Paris, Thursday, October 26, 2000 Euro Puts Central Banks to Test Currency Is at New Low, but Few See Any Likelihood of Intervention By Tom Buerkle International Herald Tribune
....The euro touched an all-time low of 82.48 cents, and in late trading in New
York it was at 82.82 cents, compared with 83.72 cents late Tuesday.
The continued decline will put the European Central Bank and the central banks of the G-7 to the test, analysts said. ''Further intervention would be required to convince markets that the G-7 are serious,'' said Joe Prendergast, currency strategist at Credit Suisse First Boston. ''The second time around will not be as easy as the first. The surprise element has been spent.''
Two major changes have occurred over the past month to reduce the prospects of intervention, analysts said.
For one thing, the whiff of panic that pervaded financial markets in September, and seemed to spur the central banks into action, has largely dissipated. Oil prices have stabilized at a little over $33 a barrel, about $3 below their September peak. Major stock markets have rallied in the past week, even though leading U.S. indexes remain below their levels of a month ago. And the euro's decline has been anything but a speculative stampede.
''There are more signs of stability than there were the last time they intervened,'' said Russell Jones, currency strategist at Lehman Brothers International. ''The price action has been pretty calm. It's been a gradual grind downward'' for the euro, he added.
The seeming disarray among European policymakers following comments last week by the ECB president, Wim Duisenberg, in which he cited factors arguing against intervention, also appears to have reduced the chances that the G-7 could agree on concerted action. A reiteration of the Clinton administration's strong-dollar policy by Treasury Secretary Lawrence Summers on Tuesday suggested that U.S. policymakers ''want to demonstrate that they blame Europeans for the problem,'' Mr. Jones said.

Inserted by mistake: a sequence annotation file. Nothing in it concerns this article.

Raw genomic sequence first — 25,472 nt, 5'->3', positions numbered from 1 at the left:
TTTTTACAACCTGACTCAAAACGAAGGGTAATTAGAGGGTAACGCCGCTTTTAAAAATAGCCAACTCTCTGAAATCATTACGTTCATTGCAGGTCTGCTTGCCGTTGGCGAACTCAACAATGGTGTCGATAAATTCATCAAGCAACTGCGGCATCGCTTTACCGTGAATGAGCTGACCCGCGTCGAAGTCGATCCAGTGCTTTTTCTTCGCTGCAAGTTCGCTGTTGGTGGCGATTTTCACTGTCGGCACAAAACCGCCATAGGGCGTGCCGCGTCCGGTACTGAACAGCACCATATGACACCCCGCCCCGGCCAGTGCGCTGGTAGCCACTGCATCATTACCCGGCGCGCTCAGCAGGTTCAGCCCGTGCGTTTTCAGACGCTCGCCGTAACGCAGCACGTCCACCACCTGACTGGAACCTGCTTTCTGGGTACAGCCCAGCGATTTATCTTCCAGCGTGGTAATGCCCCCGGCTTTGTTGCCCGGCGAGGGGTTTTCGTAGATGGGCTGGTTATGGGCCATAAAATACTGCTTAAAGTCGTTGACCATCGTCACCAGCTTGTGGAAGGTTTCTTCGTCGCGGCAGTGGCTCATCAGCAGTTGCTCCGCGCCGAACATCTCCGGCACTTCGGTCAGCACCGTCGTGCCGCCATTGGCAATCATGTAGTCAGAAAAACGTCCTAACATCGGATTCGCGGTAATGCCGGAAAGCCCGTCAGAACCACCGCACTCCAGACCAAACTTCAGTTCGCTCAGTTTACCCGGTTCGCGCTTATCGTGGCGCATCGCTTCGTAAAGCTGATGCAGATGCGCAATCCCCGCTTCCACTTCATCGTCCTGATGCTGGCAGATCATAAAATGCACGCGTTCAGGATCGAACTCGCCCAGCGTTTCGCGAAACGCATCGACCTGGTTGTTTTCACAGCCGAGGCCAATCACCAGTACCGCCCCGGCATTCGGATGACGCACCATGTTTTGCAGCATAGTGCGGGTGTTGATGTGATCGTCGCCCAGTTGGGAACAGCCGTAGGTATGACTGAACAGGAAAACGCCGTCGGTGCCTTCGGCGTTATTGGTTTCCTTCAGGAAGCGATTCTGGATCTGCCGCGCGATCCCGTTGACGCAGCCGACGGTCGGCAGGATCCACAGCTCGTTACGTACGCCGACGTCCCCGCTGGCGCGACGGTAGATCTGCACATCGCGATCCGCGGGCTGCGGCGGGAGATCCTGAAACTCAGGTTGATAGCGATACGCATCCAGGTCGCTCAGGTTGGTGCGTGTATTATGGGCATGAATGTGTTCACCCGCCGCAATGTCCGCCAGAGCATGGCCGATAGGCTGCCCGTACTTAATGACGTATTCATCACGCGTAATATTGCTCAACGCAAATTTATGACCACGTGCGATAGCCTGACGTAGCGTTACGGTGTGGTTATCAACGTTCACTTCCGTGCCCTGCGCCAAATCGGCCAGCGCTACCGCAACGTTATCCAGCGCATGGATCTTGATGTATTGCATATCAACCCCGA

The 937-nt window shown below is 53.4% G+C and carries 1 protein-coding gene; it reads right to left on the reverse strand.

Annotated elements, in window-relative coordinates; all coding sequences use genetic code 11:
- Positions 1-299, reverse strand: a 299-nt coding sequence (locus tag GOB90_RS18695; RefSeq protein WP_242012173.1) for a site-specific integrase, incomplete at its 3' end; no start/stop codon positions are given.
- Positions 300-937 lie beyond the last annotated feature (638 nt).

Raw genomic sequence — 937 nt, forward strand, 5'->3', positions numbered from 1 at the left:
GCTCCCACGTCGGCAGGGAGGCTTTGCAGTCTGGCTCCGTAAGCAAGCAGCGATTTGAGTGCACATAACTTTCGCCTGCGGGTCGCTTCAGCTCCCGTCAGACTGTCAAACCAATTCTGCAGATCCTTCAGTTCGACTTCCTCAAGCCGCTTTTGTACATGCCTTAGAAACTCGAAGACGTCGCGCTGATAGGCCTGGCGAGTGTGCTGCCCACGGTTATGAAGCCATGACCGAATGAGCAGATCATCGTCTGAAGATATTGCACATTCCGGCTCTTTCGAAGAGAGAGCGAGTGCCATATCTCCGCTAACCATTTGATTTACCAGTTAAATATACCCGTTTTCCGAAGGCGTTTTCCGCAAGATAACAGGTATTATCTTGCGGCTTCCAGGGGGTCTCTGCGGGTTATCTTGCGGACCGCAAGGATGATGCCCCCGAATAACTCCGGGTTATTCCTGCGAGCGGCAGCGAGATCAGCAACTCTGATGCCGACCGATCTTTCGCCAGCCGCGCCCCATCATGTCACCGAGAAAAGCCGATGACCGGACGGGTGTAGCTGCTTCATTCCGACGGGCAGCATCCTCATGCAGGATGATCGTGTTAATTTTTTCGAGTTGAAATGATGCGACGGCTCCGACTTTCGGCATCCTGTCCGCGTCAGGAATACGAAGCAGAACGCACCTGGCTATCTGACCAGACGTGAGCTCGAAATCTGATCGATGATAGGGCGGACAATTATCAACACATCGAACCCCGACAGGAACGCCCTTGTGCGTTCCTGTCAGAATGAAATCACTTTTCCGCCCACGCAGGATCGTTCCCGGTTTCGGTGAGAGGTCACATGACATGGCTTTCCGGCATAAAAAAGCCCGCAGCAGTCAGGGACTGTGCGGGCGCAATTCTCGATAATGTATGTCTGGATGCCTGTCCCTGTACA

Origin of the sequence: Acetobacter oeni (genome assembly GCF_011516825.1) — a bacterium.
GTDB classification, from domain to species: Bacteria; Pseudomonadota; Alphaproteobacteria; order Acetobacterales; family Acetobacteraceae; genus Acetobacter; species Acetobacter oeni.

Meanwhile, the fundamental factors driving the currency markets continue to favor the dollar at the expense of the euro, analysts said.
The euro has been hit in recent days by fresh evidence that the European economy is slowing more rapidly than that of the United States. French data released Wednesday showed that the growth of consumer spending in the euro zone's second-largest economy slowed significantly in the third quarter, while the latest Ifo monthly survey of German business conditions, released Tuesday, showed a sizable decline.
Investors also are starting to take seriously the prospect of a shift in U.S. economic policy if George W. Bush wins the presidential election, analysts said. Mr. Bush's tax-cut proposals have led some analysts to envisage a repeat of the loose fiscal, tight monetary policy combination of the Reagan years, which propelled the dollar to much higher levels in the mid-1980s. ''The policy settings would be pretty unanimously dollar-bullish,'' Mr. Prendergast said.